Historic Site Survey Priorities-AHPP
1)Sites, standing structures and historic districts of significance that fall within the period of Arkansas's antebellum history (10,000 BC to 1865).
Included in this priority are such cultural resources as prehistoric and historic archeological sites (especially Paleo-Indian sties, aboriginal and Euro-American sites, and early exploration Spanish and French contact sites); standing structures associated with early plantations in the eastern and southern sections of the state; the commercial, residential, institutional and industrial buildings that were important to the small, localized economies that prevailed in the state's mountainous western and northern sections prior to the arrival of the railroad; and structures associated with the state's minority groups.
2) Intact architectural and archeological districts of all styles and types, 1866-1955.
The historic fabric required to justify the establishment of a National Register historic district has disappeared in many communities already, so the identification and registration of those that remain is thus of paramount importance. Districts of particular importance are those historically associated with the introduction and expansion of river and railroad transportation that was instrumental in the growth and settlement of the state, those associated with the development and expansion of agricultural practices in Arkansas, and those that represent the modest yet ambitious commercial development that characterized many of the small downtowns throughout Arkansas.
3) Individual resources associated with minority culture and occupation within the state, 1866-1955. These resources remain underrepresented on the state's National Register rolls, and are moved to a higher priority level.
4) Individual vernacular buildings constructed during the period 1866-1955 and the surrounding sites that tend to be associated with them.
Included under this priority are structures constructed from a variety of materials - wood, brick and stone - including such typically vernacular residences as the dog-trot, the saddlebag, the shotgun and the I-house, as well as the vernacular interpretations of such building types as schools, churches, and commercial and industrial buildings. Also included would be intact archeological deposits associated with such resources.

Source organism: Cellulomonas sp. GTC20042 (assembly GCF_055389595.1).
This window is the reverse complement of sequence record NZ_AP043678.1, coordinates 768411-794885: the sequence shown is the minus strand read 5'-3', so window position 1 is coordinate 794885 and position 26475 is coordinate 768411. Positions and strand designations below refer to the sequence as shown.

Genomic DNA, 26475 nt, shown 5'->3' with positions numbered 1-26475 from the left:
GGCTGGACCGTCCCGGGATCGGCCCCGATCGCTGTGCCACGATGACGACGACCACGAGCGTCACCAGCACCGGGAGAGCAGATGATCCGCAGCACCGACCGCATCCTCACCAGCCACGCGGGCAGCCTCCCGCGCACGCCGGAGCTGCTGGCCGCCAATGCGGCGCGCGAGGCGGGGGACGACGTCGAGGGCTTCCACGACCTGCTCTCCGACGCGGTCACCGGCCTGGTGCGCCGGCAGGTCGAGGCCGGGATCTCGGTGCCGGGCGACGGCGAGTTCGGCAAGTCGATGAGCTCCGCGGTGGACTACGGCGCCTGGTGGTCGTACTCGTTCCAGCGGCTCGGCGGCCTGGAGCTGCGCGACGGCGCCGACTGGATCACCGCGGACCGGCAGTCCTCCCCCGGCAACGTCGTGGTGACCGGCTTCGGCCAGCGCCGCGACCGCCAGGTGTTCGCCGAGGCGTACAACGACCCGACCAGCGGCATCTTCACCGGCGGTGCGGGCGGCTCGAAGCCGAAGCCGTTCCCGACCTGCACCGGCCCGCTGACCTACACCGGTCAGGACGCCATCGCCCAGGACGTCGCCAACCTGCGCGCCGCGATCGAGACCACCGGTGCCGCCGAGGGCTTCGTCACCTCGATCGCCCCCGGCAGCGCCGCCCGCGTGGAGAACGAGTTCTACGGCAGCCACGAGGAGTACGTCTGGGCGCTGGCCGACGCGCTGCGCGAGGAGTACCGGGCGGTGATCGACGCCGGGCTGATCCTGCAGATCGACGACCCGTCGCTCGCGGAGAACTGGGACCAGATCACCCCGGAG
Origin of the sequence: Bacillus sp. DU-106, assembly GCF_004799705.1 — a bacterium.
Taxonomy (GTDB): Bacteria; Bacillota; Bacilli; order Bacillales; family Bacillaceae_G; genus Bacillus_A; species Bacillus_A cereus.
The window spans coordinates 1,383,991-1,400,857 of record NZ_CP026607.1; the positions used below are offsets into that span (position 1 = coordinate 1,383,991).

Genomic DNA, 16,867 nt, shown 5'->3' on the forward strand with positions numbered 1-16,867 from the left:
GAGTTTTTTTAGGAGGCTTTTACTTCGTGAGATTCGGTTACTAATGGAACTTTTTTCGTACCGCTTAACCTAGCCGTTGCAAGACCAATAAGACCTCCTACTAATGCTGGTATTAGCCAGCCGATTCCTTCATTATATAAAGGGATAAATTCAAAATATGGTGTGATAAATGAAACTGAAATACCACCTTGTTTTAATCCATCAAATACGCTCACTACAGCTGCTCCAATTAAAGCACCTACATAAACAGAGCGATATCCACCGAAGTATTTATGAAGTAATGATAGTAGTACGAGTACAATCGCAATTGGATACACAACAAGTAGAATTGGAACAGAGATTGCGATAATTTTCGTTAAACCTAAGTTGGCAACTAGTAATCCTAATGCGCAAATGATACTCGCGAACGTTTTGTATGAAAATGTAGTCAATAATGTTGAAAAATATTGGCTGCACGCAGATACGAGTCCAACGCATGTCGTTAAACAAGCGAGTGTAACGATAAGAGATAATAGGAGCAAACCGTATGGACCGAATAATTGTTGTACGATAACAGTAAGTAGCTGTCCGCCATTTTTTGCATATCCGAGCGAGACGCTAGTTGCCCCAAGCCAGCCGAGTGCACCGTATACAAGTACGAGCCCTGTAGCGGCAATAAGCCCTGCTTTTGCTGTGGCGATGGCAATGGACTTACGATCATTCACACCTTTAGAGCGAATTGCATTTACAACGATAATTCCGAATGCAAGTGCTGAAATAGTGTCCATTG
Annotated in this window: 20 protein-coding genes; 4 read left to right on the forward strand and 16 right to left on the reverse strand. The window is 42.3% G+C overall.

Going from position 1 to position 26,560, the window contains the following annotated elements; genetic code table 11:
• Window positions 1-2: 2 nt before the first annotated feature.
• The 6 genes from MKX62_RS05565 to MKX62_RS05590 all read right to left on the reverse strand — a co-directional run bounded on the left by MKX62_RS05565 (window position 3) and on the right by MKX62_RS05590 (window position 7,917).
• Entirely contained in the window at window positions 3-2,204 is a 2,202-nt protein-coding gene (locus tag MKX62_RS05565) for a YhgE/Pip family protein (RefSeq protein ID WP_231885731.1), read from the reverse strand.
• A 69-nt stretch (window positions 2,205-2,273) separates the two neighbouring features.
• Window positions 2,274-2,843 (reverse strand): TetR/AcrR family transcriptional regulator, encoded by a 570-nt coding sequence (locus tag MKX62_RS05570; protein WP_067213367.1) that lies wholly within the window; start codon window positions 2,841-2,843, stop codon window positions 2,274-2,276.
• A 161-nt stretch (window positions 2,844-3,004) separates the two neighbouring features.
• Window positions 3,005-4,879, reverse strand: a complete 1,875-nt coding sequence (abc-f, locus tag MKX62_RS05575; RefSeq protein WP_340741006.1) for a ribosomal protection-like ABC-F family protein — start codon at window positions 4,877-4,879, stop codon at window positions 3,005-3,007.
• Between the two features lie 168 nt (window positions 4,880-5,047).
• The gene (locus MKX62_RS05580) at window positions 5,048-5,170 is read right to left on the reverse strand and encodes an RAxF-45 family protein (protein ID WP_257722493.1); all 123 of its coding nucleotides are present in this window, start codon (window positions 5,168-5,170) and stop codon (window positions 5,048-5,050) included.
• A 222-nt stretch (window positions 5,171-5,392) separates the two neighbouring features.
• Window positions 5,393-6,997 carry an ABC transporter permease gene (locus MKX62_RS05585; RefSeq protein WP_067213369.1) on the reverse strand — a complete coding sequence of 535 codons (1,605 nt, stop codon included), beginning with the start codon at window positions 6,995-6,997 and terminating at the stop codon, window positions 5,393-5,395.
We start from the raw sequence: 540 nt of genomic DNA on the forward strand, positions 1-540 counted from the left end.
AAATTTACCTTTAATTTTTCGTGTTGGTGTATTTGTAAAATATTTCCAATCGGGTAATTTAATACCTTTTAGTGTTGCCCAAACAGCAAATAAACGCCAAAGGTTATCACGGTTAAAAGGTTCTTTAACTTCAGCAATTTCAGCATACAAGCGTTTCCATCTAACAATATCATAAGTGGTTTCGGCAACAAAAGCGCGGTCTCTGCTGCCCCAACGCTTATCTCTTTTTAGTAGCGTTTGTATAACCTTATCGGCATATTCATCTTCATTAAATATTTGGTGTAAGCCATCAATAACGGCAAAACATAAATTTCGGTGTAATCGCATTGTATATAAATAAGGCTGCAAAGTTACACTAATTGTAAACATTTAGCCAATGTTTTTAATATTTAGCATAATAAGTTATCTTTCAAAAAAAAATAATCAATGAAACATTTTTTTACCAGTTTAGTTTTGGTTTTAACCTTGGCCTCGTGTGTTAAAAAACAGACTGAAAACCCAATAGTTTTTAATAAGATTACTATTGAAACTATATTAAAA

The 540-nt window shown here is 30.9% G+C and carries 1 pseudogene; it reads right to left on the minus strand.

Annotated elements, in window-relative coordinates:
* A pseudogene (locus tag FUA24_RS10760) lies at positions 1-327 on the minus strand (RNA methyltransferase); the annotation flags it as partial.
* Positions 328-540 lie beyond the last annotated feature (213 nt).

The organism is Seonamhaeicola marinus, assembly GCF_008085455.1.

5) Resources associated with the development of agriculture within the state of Arkansas, 1866-1955.
Included under this priority are structures such as gins, barns, agricultural outbuildings, silos, large agri-industrial structures, as well as intact historic landscapes associated with agricultural endeavors, large-scale and small. Also included would be intact archeological deposits associated with such resources. These types of resources were not included in the previous list of priorities, despite the importance of agriculture in Arkansas's development.
6) Individual buildings and sites directly associated with the commercial activities of Arkansas communities, 1866-1955.
Included under this priority are individual structures, both vernacular and high style, that played a role in the commercial development of the state. Also included would be intact archeological deposits associated with such resources. These types of resources were not included in the previous list of priorities.
7) Individual buildings and sites directly associated with the growth and expansion of the navigable inland waterways, railroads and overland highways in Arkansas, 1866-1955.
Examples include railroad depots and railroad-associated structures, warehouses, wharves, ferry sites, gas stations, tourist courts, motels and such associated structures as hotels and livery stables; also included would be intact archeological deposits associated with such resources. This category is afforded a lower priority level than ten years ago because of the extensive survey and National Register work conducted with this type of property during the 1990s.
8) Churches, schools, and government institutional buildings (and any intact archeological deposits associated with such resources) constructed between 1866-1955.
9) High-style buildings of all building types (and particularly those designed by Arkansas architects), 1866-1955